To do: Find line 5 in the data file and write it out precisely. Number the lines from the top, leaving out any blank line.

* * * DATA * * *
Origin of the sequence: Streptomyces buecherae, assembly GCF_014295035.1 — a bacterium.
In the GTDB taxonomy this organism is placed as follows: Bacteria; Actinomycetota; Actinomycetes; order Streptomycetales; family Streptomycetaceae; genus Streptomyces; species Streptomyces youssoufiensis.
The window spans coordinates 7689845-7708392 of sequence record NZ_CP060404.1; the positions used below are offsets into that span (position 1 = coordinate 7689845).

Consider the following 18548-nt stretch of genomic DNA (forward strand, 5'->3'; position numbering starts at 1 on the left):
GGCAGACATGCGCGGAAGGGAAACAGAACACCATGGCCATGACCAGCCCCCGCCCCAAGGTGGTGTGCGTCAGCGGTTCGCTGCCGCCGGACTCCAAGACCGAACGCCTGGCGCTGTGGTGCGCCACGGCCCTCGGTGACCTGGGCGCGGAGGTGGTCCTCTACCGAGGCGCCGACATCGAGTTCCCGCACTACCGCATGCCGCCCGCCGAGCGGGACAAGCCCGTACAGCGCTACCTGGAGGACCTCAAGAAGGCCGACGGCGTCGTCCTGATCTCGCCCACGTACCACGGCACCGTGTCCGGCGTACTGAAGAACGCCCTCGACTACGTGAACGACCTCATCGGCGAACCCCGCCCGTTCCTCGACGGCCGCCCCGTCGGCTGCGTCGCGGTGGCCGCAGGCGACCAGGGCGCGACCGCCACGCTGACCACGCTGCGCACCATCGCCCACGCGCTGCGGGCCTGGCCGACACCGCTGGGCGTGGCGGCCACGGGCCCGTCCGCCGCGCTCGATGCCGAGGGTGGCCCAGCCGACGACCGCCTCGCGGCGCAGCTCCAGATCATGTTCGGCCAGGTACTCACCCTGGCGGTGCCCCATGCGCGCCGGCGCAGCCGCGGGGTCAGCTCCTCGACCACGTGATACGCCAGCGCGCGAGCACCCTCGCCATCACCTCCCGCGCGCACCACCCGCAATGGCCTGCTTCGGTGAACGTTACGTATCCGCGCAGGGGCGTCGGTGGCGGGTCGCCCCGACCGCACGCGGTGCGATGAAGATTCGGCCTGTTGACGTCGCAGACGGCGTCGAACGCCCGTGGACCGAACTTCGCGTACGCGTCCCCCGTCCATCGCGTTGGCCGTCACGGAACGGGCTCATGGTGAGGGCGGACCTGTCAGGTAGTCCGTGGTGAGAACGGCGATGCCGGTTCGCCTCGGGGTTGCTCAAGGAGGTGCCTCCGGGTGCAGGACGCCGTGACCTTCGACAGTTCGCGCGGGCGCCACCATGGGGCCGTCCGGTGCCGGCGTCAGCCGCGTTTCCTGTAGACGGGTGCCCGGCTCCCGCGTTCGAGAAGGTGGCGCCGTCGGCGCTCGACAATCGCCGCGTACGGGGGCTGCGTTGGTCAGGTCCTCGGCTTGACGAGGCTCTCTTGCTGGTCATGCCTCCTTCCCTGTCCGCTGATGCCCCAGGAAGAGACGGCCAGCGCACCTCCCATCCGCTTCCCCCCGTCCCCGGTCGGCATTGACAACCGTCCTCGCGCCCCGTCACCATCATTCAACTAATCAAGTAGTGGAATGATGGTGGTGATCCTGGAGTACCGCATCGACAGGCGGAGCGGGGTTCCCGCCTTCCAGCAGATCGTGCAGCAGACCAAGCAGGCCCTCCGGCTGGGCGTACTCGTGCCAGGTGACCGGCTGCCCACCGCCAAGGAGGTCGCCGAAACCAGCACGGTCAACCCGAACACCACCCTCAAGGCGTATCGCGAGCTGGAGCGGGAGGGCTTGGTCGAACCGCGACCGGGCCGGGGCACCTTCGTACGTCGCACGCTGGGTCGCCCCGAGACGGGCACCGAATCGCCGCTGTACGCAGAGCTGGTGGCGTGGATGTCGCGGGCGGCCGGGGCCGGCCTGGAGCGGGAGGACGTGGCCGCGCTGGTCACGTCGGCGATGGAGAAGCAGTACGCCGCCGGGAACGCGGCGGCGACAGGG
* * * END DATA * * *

GGCAGACATGCGCGGAAGGGAAACAGAACACCATGGCCATGACCAGCCCCCGCCCCAAGGTGGTGTGCGTCAGCGGTTCGCTGCCGCCGGACTCCAAGACCGAACGCCTGGCGCTGTGGTGCGCCACGGCCCTCGGTGACCTGGGCGCGGAGGTGGTCCTCTACCGAGGCGCCGACATCGAGTTCCCGCACTACCGCATGCCGCCCGCCGAGCGGGACAAGCCCGTACAGCGCTACCTGGAGGACCTCAAGAAGGCCGACGGCGTCGTCCTGATCTCGCCCACGTACCACGGCACCGTGTCCGGCGTACTGAAGAACGCCCTCGACTACGTGAACGACCTCATCGGCGAACCCCGCCCGTTCCTCGACGGCCGCCCCGTCGGCTGCGTCGCGGTGGCCGCAGGCGACCAGGGCGCGACCGCCACGCTGACCACGCTGCGCACCATCGCCCACGCGCTGCGGGCCTGGCCGACACCGCTGGGCGTGGCGGCCACGGGCCCGTCCGCCGCGCTCGATGCCGAGGGTGGCCCAGCCGACGACCGCCTCGCGGCGCAGCTCCAGATCATGTTCGGCCAGGTACTCACCCTGGCGGTGCCCCATGCGCGCCGGCGCAGCCGCGGGGTCAGCTCCTCGACCACGTGATACGCCAGCGCGCGAGCACCCTCGCCATCACCTCCCGCGCGCACCACCCGCAATGGCCTGCTTCGGTGAACGTTACGTATCCGCGCAGGGGCGTCGGTGGCGGGTCGCCCCGACCGCACGCGGTGCGATGAAGATTCGGCCTGTTGACGTCGCAGACGGCGTCGAACGCCCGTGGACCGAACTTCGCGTACGCGTCCCCCGTCCATCGCGTTGGCCGTCACGGAACGGGCTCATGGTGAGGGCGGACCTGTCAGGTAGTCCGTGGTGAGAACGGCGATGCCGGTTCGCCTCGGGGTTGCTCAAGGAGGTGCCTCCGGGTGCAGGACGCCGTGACCTTCGACAGTTCGCGCGGGCGCCACCATGGGGCCGTCCGGTGCCGGCGTCAGCCGCGTTTCCTGTAGACGGGTGCCCGGCTCCCGCGTTCGAGAAGGTGGCGCCGTCGGCGCTCGACAATCGCCGCGTACGGGGGCTGCGTTGGTCAGGTCCTCGGCTTGACGAGGCTCTCTTGCTGGTCATGCCTCCTTCCCTGTCCGCTGATGCCCCAGGAAGAGACGGCCAGCGCACCTCCCATCCGCTTCCCCCCGTCCCCGGTCGGCATTGACAACCGTCCTCGCGCCCCGTCACCATCATTCAACTAATCAAGTAGTGGAATGATGGTGGTGATCCTGGAGTACCGCATCGACAGGCGGAGCGGGGTTCCCGCCTTCCAGCAGATCGTGCAGCAGACCAAGCAGGCCCTCCGGCTGGGCGTACTCGTGCCAGGTGACCGGCTGCCCACCGCCAAGGAGGTCGCCGAAACCAGCACGGTCAACCCGAACACCACCCTCAAGGCGTATCGCGAGCTGGAGCGGGAGGGCTTGGTCGAACCGCGACCGGGCCGGGGCACCTTCGTACGTCGCACGCTGGGTCGCCCCGAGACGGGCACCGAATCGCCGCTGTACGCAGAGCTGGTGGCGTGGATGTCGCGGGCGGCCGGGGCCGGCCTGGAGCGGGAGGACGTGGCCGCGCTGGTCACGTCGGCGATGGAGAAGCAGTACGCCGCCGGGAACGCGGCGGCGACAGGG